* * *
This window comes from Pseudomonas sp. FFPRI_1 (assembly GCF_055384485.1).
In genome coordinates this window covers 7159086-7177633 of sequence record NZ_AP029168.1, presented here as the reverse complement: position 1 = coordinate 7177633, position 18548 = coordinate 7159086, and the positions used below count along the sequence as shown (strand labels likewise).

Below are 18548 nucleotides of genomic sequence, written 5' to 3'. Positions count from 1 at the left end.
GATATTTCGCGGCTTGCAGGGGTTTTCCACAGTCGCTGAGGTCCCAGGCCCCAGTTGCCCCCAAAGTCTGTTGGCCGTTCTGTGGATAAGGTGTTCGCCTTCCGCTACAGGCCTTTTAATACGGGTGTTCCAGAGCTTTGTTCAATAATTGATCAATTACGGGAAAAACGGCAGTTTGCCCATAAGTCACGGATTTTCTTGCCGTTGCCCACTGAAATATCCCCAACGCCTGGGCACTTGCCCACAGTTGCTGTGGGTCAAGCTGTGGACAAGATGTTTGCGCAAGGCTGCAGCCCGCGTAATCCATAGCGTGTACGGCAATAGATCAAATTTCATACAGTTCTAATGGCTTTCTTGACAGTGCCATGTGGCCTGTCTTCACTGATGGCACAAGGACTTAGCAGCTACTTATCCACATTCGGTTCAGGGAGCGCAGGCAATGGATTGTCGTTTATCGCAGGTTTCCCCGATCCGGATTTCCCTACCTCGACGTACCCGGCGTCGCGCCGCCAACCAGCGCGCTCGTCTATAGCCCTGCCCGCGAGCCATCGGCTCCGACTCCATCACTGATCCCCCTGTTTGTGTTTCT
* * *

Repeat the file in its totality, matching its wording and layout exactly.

This window comes from Pseudomonas sp. FFPRI_1 (assembly GCF_055384485.1).
In genome coordinates this window covers 7159086-7177633 of sequence record NZ_AP029168.1, presented here as the reverse complement: position 1 = coordinate 7177633, position 18548 = coordinate 7159086, and the positions used below count along the sequence as shown (strand labels likewise).

Below are 18548 nucleotides of genomic sequence, written 5' to 3'. Positions count from 1 at the left end.
GATATTTCGCGGCTTGCAGGGGTTTTCCACAGTCGCTGAGGTCCCAGGCCCCAGTTGCCCCCAAAGTCTGTTGGCCGTTCTGTGGATAAGGTGTTCGCCTTCCGCTACAGGCCTTTTAATACGGGTGTTCCAGAGCTTTGTTCAATAATTGATCAATTACGGGAAAAACGGCAGTTTGCCCATAAGTCACGGATTTTCTTGCCGTTGCCCACTGAAATATCCCCAACGCCTGGGCACTTGCCCACAGTTGCTGTGGGTCAAGCTGTGGACAAGATGTTTGCGCAAGGCTGCAGCCCGCGTAATCCATAGCGTGTACGGCAATAGATCAAATTTCATACAGTTCTAATGGCTTTCTTGACAGTGCCATGTGGCCTGTCTTCACTGATGGCACAAGGACTTAGCAGCTACTTATCCACATTCGGTTCAGGGAGCGCAGGCAATGGATTGTCGTTTATCGCAGGTTTCCCCGATCCGGATTTCCCTACCTCGACGTACCCGGCGTCGCGCCGCCAACCAGCGCGCTCGTCTATAGCCCTGCCCGCGAGCCATCGGCTCCGACTCCATCACTGATCCCCCTGTTTGTGTTTCT